“Si vis pacem, para bellum.” — Vegetius
As the world recoils in horror from the atrocities carried out on the streets of Paris Friday night, we’re beginning to realize that this is a calamity we’ve seen before: The attacks on the theater, nightclub, soccer stadium, and shopping mall are almost exact copies of earlier attacks in Mumbai and Nairobi, and we’ve seen smaller versions of these kind of attacks on American soil at Fort Hood and in Garland, TX; Ottawa, Canada; and during the Boston Marathon. There is no such thing as “rules of engagement” for radical Islamic militants: In this global war on terror, we are all behind enemy lines. We have met the enemy, and they are among us.
There are two possible responses to the dispersed threat of Islamic terrorism: Increased surveillance and security in the hopes that you’ll catch terrorists in the same net you use to corral regular citizens, or an empowered, aware citizenry that can stop an attack dead in its tracks. I prefer the second option myself, not only because it works, but it errs on the side of freedom, and that’s always a good thing.
What can we do then to not be another statistic in the war on radical Islam? If there are no front lines in this war, we are, by definition, part of the battlefield. Therefore, we must prepare to fight. Some suggestions to help you and your loved ones live to fight another day:
- Practice situational awareness. This is the big one. It is the foundation of self-defense, because you cannot defend against an attack you don’t see coming. Situational awareness is hard to define, but think of it as applying all the skills of defensive driving when you’re not behind the wheel of a car. Pay attention to your surroundings. Where are the alternate exits? Does anything in your vicinity feel out of place? Why is it out of place? What is your plan for dealing with what might happen if what’s out of place starts to affect you?
- If you can carry a gun, carry your gun. Having a plan and the means to defend yourself is far superior to just having a plan or just having a gun by itself. Chances are you are not going to be the hero of the hour and stop the threat, but a sidearm allows you to defend your life if you need to, and that is essential.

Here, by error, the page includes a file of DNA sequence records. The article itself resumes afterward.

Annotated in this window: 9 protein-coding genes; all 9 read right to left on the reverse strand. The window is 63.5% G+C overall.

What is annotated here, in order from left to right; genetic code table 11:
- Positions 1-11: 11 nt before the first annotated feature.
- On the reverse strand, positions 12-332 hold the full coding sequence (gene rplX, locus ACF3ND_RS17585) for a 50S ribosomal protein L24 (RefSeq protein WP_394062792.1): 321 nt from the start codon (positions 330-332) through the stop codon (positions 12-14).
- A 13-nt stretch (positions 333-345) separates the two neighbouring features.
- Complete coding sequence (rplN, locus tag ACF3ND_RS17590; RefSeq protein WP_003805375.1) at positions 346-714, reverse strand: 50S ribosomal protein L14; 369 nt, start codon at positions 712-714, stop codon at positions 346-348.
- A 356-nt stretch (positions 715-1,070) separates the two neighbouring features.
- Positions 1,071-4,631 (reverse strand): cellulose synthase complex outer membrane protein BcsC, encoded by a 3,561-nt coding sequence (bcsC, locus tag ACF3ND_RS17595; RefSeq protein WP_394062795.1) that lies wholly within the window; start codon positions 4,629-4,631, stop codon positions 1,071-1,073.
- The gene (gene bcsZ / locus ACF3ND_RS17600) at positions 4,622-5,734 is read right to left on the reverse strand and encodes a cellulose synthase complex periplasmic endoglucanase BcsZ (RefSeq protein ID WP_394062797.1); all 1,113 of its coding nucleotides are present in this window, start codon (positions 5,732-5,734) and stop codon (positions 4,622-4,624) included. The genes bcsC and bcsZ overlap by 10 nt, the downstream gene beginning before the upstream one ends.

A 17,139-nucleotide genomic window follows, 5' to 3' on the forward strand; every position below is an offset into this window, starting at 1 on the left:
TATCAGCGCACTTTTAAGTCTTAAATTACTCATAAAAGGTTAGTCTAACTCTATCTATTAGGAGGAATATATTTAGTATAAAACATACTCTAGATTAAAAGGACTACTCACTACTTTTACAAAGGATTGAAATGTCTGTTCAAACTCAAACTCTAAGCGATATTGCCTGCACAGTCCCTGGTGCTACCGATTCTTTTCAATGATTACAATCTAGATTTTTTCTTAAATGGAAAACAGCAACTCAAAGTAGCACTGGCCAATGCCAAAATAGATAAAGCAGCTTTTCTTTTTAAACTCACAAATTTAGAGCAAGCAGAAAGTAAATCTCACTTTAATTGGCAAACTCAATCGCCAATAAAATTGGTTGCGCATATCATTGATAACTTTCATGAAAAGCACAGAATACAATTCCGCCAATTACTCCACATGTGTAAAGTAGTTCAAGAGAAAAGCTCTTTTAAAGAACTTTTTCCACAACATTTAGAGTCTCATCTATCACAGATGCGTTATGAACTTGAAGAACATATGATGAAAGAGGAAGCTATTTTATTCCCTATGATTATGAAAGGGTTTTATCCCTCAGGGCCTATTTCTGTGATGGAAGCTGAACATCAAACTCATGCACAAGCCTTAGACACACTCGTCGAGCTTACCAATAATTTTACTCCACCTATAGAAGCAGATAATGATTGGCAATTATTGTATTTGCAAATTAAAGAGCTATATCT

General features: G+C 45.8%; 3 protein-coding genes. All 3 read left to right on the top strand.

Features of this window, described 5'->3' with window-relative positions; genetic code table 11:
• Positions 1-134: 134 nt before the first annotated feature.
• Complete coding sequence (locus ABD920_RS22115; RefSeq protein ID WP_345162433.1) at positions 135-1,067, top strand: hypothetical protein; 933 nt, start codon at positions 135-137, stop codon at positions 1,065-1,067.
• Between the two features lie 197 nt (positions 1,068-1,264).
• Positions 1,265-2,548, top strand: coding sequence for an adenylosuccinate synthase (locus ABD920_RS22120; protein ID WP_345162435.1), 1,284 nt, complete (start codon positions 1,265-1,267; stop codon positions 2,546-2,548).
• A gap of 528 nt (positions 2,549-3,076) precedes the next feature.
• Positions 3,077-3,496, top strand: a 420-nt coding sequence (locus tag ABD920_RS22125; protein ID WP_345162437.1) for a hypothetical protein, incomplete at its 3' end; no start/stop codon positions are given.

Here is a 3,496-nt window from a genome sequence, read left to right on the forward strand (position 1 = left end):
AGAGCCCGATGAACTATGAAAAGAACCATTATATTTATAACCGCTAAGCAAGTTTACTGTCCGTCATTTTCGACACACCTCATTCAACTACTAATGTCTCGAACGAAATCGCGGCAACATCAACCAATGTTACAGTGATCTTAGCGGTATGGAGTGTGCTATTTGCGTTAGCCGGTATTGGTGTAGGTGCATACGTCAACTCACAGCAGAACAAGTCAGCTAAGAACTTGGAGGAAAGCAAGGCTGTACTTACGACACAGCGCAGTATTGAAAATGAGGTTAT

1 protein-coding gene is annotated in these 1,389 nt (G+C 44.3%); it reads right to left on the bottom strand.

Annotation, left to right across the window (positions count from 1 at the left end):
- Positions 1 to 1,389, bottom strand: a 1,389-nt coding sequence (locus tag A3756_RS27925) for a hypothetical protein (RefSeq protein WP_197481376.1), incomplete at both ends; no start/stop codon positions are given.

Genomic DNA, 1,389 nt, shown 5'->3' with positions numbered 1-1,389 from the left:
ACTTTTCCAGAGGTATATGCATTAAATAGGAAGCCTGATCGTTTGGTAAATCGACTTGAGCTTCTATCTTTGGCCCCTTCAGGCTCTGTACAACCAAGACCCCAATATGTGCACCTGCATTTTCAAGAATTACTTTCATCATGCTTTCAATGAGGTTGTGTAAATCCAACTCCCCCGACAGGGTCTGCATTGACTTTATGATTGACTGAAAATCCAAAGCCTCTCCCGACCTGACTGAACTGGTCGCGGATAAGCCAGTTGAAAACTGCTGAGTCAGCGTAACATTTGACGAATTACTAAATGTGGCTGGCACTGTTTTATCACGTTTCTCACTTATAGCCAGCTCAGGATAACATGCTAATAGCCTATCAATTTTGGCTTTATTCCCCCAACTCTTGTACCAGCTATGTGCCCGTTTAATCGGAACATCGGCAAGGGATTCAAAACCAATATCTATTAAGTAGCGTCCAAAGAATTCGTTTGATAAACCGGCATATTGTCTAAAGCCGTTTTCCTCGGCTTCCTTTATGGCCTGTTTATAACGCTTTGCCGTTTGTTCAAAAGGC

- If you have a gun, get training. If the unthinkable occurs, you are not going to naturally rise to the occasion, but rather, you will fall to your lowest level of instinctual mastery. Get training that emphasizes fast, accurate fire under stressful conditions, and get training that has real-world implications. There are plenty of so-called anti-terrorist firearms training classes out there that will have you rolling around in the mud with an AR-15 in your hands, but your job isn’t to hunt ISIS in Syria, your job is to keep your loved ones from harm with the tools you have nearby.
- If something happens and you can get out, get out, and get the people under your care to safety. If they’re safe, the decision to take further action is up to you and the circumstances you’re in. Proceed accordingly.
- Preparedness requires much more than a gun. For those near, but not in a terrorist attack, it is more akin to a natural disaster than a mugging or home invasion. If you’re unfortunate enough to be near an attack, you are more likely be dealing with the consequences of the attack than stopping the attack itself. In addition, a sidearm is pretty much useless in a bomb attack such as Boston, but a trauma kit is crucial for dealing with the effects of a bombing or shooting attack. Having Quikclot and a tourniquet, along with the knowledge how to use them properly, will probably save more lives than a Glock.
The first person on the scene of a street crime or terrorist attack is always the intended victim. The choice is yours: Will you be a victim, or will you be your own first responder?